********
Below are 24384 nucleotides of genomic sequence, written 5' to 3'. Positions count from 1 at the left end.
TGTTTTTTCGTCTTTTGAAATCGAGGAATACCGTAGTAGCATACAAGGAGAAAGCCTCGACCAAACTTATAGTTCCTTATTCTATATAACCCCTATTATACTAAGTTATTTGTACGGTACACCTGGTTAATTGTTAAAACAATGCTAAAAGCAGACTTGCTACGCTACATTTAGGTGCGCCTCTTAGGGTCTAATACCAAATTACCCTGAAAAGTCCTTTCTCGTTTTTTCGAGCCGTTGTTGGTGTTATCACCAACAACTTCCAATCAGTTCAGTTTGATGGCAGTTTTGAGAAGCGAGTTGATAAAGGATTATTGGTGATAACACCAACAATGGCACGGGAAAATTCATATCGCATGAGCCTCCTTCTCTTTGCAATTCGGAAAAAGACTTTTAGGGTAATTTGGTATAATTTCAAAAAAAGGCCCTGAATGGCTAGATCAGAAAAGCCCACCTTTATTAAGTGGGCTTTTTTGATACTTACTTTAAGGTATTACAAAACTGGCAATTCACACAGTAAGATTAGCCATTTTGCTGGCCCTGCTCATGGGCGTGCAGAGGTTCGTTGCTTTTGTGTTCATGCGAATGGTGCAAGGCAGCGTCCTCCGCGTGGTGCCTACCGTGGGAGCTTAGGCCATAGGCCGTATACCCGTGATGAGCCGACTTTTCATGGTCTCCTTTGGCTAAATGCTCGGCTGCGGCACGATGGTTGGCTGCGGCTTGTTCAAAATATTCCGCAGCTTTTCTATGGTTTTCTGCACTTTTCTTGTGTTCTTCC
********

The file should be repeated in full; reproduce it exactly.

Below are 24384 nucleotides of genomic sequence, written 5' to 3'. Positions count from 1 at the left end.
TGTTTTTTCGTCTTTTGAAATCGAGGAATACCGTAGTAGCATACAAGGAGAAAGCCTCGACCAAACTTATAGTTCCTTATTCTATATAACCCCTATTATACTAAGTTATTTGTACGGTACACCTGGTTAATTGTTAAAACAATGCTAAAAGCAGACTTGCTACGCTACATTTAGGTGCGCCTCTTAGGGTCTAATACCAAATTACCCTGAAAAGTCCTTTCTCGTTTTTTCGAGCCGTTGTTGGTGTTATCACCAACAACTTCCAATCAGTTCAGTTTGATGGCAGTTTTGAGAAGCGAGTTGATAAAGGATTATTGGTGATAACACCAACAATGGCACGGGAAAATTCATATCGCATGAGCCTCCTTCTCTTTGCAATTCGGAAAAAGACTTTTAGGGTAATTTGGTATAATTTCAAAAAAAGGCCCTGAATGGCTAGATCAGAAAAGCCCACCTTTATTAAGTGGGCTTTTTTGATACTTACTTTAAGGTATTACAAAACTGGCAATTCACACAGTAAGATTAGCCATTTTGCTGGCCCTGCTCATGGGCGTGCAGAGGTTCGTTGCTTTTGTGTTCATGCGAATGGTGCAAGGCAGCGTCCTCCGCGTGGTGCCTACCGTGGGAGCTTAGGCCATAGGCCGTATACCCGTGATGAGCCGACTTTTCATGGTCTCCTTTGGCTAAATGCTCGGCTGCGGCACGATGGTTGGCTGCGGCTTGTTCAAAATATTCCGCAGCTTTTCTATGGTTTTCTGCACTTTTCTTGTGTTCTTCC